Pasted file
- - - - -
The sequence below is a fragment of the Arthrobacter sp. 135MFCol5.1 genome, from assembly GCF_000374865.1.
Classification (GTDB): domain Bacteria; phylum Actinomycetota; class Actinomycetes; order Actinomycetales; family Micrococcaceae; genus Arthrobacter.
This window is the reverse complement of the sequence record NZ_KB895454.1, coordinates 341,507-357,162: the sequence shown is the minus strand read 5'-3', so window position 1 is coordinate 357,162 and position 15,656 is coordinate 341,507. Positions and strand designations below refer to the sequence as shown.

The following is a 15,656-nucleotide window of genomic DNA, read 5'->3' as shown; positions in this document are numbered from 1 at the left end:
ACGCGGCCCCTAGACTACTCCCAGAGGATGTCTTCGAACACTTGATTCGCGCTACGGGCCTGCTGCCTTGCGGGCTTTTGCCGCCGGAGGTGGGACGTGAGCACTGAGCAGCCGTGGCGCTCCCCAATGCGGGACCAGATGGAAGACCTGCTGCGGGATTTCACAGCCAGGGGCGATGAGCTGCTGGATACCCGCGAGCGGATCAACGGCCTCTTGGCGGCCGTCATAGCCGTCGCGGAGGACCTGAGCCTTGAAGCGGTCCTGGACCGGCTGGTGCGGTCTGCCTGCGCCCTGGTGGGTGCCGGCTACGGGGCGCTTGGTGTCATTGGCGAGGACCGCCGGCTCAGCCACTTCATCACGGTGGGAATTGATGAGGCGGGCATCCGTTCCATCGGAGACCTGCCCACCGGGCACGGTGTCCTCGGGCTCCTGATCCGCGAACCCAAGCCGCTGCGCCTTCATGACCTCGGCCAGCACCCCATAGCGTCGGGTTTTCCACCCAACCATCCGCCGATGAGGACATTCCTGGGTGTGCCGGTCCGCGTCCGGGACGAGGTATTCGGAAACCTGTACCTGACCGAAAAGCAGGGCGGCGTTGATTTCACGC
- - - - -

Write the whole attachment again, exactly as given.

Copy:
The sequence below is a fragment of the Arthrobacter sp. 135MFCol5.1 genome, from assembly GCF_000374865.1.
Classification (GTDB): domain Bacteria; phylum Actinomycetota; class Actinomycetes; order Actinomycetales; family Micrococcaceae; genus Arthrobacter.
This window is the reverse complement of the sequence record NZ_KB895454.1, coordinates 341,507-357,162: the sequence shown is the minus strand read 5'-3', so window position 1 is coordinate 357,162 and position 15,656 is coordinate 341,507. Positions and strand designations below refer to the sequence as shown.

The following is a 15,656-nucleotide window of genomic DNA, read 5'->3' as shown; positions in this document are numbered from 1 at the left end:
ACGCGGCCCCTAGACTACTCCCAGAGGATGTCTTCGAACACTTGATTCGCGCTACGGGCCTGCTGCCTTGCGGGCTTTTGCCGCCGGAGGTGGGACGTGAGCACTGAGCAGCCGTGGCGCTCCCCAATGCGGGACCAGATGGAAGACCTGCTGCGGGATTTCACAGCCAGGGGCGATGAGCTGCTGGATACCCGCGAGCGGATCAACGGCCTCTTGGCGGCCGTCATAGCCGTCGCGGAGGACCTGAGCCTTGAAGCGGTCCTGGACCGGCTGGTGCGGTCTGCCTGCGCCCTGGTGGGTGCCGGCTACGGGGCGCTTGGTGTCATTGGCGAGGACCGCCGGCTCAGCCACTTCATCACGGTGGGAATTGATGAGGCGGGCATCCGTTCCATCGGAGACCTGCCCACCGGGCACGGTGTCCTCGGGCTCCTGATCCGCGAACCCAAGCCGCTGCGCCTTCATGACCTCGGCCAGCACCCCATAGCGTCGGGTTTTCCACCCAACCATCCGCCGATGAGGACATTCCTGGGTGTGCCGGTCCGCGTCCGGGACGAGGTATTCGGAAACCTGTACCTGACCGAAAAGCAGGGCGGCGTTGATTTCACGC